With Tesla reporting earnings later today, and the stock nearly at a 52-week low, the last thing Elon Musk needed was more criticism. He got it in the form of a Consumer Reports statement inferring that Tesla’s auto-pilot technology is not safe.
Specifically, the Vice President of Advocacy for Consumer Reports, David Friedman, said:
“We’ve heard promises of self-driving vehicles being just around the corner from Tesla before. Claims about the company’s driving automation systems and safety are not backed up by the data, and it seems today’s presentations had more to do with investors than consumers’ safety.”
Although Tesla stock finished up $1.15 on Tuesday, it slipped 0.38% on Wednesday. Having the most respected name in consumer safety diss the auto-pilot technology has got to worry Tesla investors.
Consumer Reports did more than just criticize the car’s auto-pilot system. It openly suggested that it thinks Elon Musk is lying – or at least misleading consumers and TSLA shareholders. It referenced a recent investor event in which Tesla said its cars have “everything necessary for self-driving” and “all you need to do is improve the software.”
It also said Tesla was “treating the public like guinea pigs” and that:
“[T]he company should focus on making sure that proven crash avoidance technologies on Tesla vehicles, such as automatic emergency braking with pedestrian detection, are as effective as possible.”
Tesla has struggled with its auto-pilot technology. A driver was killed in 2016. Another crashed into a parked police car in 2018. There were two fatal crashes in Florida in March. Then there’s the car that burst into flames in a Shanghai parking lot.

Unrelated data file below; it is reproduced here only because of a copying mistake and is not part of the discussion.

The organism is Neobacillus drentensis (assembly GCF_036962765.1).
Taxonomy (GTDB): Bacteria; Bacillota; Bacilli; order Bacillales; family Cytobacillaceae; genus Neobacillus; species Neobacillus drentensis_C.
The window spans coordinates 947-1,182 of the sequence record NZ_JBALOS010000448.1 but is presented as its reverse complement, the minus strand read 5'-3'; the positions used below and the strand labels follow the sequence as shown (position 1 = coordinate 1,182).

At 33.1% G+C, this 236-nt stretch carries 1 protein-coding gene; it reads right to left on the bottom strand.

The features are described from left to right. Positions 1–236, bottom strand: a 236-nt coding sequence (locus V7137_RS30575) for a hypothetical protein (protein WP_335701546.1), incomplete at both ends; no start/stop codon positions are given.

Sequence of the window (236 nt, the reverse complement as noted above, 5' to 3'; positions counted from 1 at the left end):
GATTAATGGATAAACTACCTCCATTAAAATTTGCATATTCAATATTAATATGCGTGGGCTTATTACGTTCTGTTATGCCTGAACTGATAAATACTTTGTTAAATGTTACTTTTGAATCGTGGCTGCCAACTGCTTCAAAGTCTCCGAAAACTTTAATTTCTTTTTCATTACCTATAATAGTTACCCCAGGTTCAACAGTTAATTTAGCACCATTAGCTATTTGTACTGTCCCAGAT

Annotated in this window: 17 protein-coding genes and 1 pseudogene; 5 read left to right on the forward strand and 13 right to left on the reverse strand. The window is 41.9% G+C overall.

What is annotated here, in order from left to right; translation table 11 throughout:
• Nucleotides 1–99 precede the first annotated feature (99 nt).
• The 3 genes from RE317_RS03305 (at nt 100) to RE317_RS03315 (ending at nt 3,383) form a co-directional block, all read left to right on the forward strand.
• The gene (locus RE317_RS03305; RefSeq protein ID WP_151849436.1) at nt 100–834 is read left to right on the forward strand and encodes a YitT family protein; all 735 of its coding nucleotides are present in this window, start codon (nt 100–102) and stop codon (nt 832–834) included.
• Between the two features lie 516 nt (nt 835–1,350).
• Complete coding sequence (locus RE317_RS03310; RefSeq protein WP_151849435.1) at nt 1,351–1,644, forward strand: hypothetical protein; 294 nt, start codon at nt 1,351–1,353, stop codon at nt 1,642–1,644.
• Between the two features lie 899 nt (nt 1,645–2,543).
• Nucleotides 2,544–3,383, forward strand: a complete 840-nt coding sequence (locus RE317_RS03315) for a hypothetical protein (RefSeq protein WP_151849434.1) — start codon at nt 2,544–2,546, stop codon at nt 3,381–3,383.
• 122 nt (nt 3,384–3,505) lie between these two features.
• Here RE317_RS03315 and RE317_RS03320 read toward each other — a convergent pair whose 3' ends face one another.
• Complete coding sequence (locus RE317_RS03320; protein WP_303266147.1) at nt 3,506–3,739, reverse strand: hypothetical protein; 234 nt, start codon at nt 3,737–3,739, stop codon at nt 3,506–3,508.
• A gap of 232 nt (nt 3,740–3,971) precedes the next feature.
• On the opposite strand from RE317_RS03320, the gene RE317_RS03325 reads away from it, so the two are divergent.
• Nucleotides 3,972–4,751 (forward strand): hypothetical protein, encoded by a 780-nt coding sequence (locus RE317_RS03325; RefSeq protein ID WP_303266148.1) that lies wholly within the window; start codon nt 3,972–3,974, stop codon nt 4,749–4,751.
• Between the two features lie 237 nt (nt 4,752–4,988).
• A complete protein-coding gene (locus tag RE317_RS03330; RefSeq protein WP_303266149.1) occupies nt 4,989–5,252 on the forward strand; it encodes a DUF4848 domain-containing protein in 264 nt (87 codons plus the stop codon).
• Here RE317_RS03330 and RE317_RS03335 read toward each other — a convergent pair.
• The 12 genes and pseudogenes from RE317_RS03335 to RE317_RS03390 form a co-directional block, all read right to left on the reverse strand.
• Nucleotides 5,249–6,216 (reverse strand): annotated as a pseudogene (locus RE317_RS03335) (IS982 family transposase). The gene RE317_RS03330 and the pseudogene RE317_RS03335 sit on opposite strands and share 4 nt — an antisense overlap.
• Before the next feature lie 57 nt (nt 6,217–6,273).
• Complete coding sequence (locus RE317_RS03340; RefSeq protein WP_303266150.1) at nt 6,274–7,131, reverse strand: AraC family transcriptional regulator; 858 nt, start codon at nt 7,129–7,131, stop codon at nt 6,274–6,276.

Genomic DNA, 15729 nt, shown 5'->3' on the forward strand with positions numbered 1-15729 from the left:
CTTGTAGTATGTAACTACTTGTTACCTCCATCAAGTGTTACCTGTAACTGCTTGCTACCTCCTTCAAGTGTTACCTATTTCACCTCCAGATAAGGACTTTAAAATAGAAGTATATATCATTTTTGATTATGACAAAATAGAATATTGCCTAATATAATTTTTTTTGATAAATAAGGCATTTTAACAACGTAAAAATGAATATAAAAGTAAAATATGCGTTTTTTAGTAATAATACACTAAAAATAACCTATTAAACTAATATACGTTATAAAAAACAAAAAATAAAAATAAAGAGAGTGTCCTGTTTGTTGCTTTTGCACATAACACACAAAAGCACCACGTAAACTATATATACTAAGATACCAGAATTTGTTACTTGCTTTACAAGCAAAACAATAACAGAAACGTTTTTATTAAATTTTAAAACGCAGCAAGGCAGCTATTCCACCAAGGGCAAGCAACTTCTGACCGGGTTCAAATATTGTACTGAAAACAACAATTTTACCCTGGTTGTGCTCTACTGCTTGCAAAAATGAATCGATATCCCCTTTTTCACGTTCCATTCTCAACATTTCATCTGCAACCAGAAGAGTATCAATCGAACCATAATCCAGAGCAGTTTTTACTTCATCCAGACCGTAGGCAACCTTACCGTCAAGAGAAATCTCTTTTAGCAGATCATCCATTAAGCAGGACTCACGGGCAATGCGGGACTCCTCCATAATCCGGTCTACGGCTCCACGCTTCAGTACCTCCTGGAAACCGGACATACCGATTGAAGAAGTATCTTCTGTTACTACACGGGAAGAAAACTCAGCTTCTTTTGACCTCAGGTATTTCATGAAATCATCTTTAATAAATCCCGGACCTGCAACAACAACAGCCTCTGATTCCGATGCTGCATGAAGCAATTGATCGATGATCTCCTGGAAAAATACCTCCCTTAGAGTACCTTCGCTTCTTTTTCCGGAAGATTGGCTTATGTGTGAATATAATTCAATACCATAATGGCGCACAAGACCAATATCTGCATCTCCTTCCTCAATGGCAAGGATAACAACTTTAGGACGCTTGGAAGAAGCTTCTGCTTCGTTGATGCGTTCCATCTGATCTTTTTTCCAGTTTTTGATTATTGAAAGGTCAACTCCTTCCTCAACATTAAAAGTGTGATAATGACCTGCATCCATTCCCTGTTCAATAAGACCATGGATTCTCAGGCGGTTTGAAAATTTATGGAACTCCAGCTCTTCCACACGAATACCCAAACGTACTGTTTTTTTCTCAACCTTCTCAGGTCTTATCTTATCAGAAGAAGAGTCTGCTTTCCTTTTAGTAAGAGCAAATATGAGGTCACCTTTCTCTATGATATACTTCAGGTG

The NHTSA and NTSB have been investigating numerous crashes involving Tesla vehicles. There are two primary issues in play: the auto-pilot technology and batteries spontaneously combusting.
Other worrisome Tesla crashes include one in California in January 2018 while on auto-pilot and a Utah incident in May 2018.
Consumer Reports has highlighted numerous other problems with Elon Musk’s dream car. It yanked its recommendation on the Model 3 in February, citing reliability issues, body hardware, paint, trim, and suspension problems.
None of this comes as a shock. Elon Musk is the master of self-promotion, having sold snake oil to the government and consumers for years. He talks and dreams big while failing to actually execute on his promises.
On Monday, in the same presentation referred to by Consumer Reports, Musk made the outlandish and spectacular claim that Tesla owners will soon be able to turn their vehicle into robo-taxis. So when owners don’t need the vehicle, they can be put to work as a robot-rideshare vehicle, in which Tesla takes a 25 to 30 percent cut of the fare.
With earnings on the horizon, one wonders when the racket will come to an end. Tesla lost $976 million in 2018, carries $3.68 billion in cash offset by $8.47 billion in long-term debt and $2.3 billion in current debt. The stock is some 40% off its all-time highs and does not appear to be headed for profitability anytime soon. Yet the market continues to reward it with a high valuation.
Meanwhile, Musk continues to grapple with the Securities and Exchange Commission. The agency is after him for contempt, and regulators claim Musk ignored their settlement agreement regarding certain types of communications to the public.
Welcome to the wacky world of Elon Musk. He’s the P.T. Barnum of the 21st century.
Last modified (UTC): April 24, 2019 11:49